Brookings President Strobe Talbott announced today that four new visiting fellows will join the Center for Northeast Asian Policy Studies (CNAPS). This group of CNAPS fellows includes scholars from China, Japan, South Korea and, for the first time, Mongolia. The fellows will be in residence at Brookings through December 17. The CNAPS Fellowship program is now in its thirteenth year.
“I am delighted to welcome this impressive incoming class of CNAPS fellows,” Talbott said. “They are all leaders within the policy and academic communities of Northeast Asia. Through their expertise and research projects, they will each contribute significantly to our knowledge about the region and will strengthen CNAPS’s reputation for excellence in Washington and Asia.”
CNAPS hosts two separate classes of fellows per academic year. The fall class will be in residence at Brookings from August 16 to December 17, 2010, while the spring session is scheduled from March 1 through June 30, 2011. The spring session will include fellows from China, Hong Kong, Taiwan and Vietnam. The research theme for the 2010-2011 fellowship year is “challenges of cross-border crime.”
The fall term’s fellows are:
Chang-Ryung Han, who is the senior deputy director of the Planning and Budget Division of the Korea Customs Service. Mr. Han’s research interests are border management and human smuggling, as well as other areas of criminal justice. While at Brookings his research will focus on “Human Smuggling of Korean Women into the U.S.”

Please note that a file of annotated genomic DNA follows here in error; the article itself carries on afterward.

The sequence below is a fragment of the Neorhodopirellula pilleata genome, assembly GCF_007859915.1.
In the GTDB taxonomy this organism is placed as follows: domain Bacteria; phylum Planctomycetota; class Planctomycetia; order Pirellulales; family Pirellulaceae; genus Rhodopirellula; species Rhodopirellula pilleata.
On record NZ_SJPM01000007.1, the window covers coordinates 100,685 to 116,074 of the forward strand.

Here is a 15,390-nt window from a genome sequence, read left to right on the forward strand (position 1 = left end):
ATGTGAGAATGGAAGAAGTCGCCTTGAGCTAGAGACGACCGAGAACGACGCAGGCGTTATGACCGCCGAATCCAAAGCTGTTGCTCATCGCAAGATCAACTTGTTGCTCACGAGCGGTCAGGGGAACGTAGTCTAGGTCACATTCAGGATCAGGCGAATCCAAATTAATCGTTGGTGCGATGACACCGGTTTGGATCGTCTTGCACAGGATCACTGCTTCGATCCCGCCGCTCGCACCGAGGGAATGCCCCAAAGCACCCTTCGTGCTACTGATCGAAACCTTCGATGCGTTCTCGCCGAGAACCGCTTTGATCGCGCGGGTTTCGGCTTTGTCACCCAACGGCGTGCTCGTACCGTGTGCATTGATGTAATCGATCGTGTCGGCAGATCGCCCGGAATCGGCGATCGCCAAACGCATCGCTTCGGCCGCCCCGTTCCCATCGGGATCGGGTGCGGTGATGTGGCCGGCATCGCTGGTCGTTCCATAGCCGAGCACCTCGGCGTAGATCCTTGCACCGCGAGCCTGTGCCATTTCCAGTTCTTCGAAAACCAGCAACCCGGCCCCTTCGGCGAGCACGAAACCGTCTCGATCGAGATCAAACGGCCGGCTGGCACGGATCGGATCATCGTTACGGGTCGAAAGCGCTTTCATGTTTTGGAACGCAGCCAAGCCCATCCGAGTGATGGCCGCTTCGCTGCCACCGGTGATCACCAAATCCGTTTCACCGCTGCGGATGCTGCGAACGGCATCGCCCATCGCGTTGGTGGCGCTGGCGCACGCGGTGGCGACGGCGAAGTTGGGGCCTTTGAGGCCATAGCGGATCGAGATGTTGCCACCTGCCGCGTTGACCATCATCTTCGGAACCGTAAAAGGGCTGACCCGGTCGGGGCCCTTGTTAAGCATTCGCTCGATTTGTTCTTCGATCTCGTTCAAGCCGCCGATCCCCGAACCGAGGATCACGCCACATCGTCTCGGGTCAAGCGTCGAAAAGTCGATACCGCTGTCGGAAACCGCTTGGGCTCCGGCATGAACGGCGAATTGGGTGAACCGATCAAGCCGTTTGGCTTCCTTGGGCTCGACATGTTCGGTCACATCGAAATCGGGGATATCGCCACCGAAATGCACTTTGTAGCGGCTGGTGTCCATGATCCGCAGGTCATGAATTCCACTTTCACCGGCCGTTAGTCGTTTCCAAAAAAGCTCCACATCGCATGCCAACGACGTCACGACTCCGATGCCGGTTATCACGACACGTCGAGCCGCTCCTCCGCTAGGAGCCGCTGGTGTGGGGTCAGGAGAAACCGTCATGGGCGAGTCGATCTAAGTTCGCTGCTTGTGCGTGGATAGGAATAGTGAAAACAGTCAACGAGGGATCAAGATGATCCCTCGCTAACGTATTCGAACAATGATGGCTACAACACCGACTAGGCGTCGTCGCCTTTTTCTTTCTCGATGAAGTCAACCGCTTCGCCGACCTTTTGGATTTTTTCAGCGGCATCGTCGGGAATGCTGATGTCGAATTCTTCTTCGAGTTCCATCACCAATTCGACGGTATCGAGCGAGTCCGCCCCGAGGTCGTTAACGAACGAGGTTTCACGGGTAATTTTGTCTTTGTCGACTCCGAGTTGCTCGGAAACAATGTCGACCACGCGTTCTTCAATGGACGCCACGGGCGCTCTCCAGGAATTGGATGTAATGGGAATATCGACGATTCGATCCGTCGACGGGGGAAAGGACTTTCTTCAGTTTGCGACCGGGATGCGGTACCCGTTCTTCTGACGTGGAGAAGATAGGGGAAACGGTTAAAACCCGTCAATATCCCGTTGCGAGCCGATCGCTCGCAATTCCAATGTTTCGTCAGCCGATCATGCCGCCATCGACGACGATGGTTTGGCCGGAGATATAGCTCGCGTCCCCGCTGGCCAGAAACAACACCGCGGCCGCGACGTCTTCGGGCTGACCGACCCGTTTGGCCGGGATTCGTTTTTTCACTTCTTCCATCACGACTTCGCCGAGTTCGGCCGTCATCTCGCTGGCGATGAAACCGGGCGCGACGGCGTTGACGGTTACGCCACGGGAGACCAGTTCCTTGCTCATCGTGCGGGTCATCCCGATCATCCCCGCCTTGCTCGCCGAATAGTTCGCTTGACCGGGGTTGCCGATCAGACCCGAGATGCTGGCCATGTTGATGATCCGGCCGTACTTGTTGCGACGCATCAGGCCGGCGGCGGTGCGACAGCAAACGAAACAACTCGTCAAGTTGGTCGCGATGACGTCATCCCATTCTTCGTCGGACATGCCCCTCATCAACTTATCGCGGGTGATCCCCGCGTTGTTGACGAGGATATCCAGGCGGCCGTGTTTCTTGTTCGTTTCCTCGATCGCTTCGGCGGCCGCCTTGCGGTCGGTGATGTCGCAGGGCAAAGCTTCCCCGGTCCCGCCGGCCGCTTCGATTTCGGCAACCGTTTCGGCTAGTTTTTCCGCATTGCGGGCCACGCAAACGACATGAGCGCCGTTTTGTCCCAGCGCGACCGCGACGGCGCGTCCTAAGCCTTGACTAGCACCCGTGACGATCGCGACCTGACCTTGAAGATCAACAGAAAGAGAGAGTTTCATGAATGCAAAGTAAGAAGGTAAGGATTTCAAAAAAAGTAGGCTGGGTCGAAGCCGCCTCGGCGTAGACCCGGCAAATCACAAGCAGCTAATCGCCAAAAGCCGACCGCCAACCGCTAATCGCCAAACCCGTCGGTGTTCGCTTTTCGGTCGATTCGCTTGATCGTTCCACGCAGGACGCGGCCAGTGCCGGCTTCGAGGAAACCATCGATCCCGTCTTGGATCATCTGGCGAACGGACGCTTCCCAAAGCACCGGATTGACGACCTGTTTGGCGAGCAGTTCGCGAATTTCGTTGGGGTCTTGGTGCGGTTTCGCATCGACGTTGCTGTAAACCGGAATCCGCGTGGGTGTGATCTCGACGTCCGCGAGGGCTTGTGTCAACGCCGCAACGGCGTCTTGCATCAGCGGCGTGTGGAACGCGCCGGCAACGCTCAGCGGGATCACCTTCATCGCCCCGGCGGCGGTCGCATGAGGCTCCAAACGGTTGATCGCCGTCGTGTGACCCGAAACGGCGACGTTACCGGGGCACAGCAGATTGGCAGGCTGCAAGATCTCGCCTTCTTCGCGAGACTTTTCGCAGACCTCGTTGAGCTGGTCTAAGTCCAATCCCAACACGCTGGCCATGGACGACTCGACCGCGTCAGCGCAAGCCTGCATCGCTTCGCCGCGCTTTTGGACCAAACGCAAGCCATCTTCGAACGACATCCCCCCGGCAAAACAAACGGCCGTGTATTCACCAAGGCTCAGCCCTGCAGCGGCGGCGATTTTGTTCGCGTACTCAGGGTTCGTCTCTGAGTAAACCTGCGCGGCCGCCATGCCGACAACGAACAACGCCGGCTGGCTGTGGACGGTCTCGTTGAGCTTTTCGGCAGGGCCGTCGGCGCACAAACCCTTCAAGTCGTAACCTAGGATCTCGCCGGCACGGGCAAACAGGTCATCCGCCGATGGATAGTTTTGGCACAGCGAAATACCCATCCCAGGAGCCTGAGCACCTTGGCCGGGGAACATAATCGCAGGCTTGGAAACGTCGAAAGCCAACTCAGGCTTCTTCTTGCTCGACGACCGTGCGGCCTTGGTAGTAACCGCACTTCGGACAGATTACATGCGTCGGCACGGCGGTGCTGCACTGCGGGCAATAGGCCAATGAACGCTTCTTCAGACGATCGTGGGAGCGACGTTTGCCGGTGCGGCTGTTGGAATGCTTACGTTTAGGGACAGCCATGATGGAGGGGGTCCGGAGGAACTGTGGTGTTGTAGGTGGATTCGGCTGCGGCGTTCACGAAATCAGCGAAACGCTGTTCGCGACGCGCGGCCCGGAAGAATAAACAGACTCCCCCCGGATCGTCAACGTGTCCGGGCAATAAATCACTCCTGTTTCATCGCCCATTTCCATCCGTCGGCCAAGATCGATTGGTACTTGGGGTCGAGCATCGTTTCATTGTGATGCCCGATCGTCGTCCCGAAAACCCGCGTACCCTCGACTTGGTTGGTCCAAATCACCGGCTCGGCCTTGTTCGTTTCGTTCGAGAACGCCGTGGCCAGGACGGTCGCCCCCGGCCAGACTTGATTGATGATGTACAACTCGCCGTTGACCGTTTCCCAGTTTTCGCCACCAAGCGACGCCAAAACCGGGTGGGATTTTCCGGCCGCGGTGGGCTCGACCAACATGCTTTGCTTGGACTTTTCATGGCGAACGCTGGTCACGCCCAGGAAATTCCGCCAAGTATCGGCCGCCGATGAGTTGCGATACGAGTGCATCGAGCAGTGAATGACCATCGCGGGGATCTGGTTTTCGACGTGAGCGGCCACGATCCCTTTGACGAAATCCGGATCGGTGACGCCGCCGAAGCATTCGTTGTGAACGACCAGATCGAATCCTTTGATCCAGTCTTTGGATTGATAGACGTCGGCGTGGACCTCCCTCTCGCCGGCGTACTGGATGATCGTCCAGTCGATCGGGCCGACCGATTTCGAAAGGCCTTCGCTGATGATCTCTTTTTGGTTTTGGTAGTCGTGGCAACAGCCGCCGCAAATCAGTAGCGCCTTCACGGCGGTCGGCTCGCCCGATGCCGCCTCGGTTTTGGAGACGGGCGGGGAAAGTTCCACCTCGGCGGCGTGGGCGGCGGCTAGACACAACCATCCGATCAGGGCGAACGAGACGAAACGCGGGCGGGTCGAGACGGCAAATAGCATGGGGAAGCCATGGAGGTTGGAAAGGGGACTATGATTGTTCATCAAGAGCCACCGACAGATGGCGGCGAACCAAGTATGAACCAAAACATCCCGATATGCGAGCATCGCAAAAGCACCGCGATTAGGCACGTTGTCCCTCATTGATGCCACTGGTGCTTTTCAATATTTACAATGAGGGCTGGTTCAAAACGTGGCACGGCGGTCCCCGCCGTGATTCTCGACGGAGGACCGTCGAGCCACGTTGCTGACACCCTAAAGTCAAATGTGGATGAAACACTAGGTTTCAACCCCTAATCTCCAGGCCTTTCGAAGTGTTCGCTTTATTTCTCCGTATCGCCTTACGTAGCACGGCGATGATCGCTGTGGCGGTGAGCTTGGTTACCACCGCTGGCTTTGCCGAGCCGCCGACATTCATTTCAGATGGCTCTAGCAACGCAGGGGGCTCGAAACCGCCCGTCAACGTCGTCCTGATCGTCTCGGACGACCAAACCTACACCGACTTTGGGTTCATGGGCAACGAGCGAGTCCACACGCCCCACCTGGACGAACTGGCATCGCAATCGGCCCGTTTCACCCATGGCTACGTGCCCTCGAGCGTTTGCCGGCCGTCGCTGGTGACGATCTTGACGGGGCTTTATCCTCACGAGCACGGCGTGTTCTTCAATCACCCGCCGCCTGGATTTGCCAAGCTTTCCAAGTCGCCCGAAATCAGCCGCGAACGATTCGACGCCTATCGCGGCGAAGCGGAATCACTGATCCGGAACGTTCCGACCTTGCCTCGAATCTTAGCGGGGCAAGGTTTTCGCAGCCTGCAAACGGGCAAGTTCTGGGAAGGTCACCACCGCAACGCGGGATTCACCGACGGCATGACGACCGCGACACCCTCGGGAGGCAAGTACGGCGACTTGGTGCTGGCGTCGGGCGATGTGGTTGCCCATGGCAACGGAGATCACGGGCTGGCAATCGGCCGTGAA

Tadaatsu Mohri, who is a career diplomat and has been with the Japan Ministry of Foreign Affairs since 1991. His areas of expertise include U.S.-Japan economic relations, Russian affairs, and the World Trade Organization. Mr. Mohri’s research topic while at CNAPS will be “The Future of Japan-Russian Cross-border Cooperation – Beyond Territorial Dispute.”
Dorjjugder Munkh-Ochir, who is an expert on Mongolian foreign affairs as well as security and strategic studies. He is currently an associate senior researcher at the Institute of Strategic Studies in Mongolia’s National Security Council and is also an active duty officer in the Mongolian Army. Colonel Munkh-Ochir’s research while at CNAPS will focus on “Opening Borders in the Asian Interior: Potential Increase of Criminal Activities across Mongolia and China.”
Yong-an Zhang, who is an associate professor of American History at Shanghai University. Dr. Zhang’s research interests include the social history of drugs and medicine, international drug control policy, drug diplomacy, American drug policy in the 20th century, and China’s drug control strategy. While at CNAPS, his research topic will be “Cross-border Organized Crime: Narcotics Trafficking and China-U.S. Cooperation on Drug Control.”
Established in 1998, CNAPS promotes research, analysis and exchange and is designed to enhance policy development and understanding on the pressing political, security and economic issues facing Northeast Asia. The Visiting Fellows Program, the Center’s flagship initiative, offers mid-career fellowships that bring up to eight fellows each year from Northeast Asia to Brookings to conduct research and interact with the U.S. policymaking and academic communities. Under the direction of Brookings Senior Fellow Richard Bush, CNAPS also sponsors an array of policy-oriented seminars, discussions, and publications, including the Brookings Northeast Asia Commentary.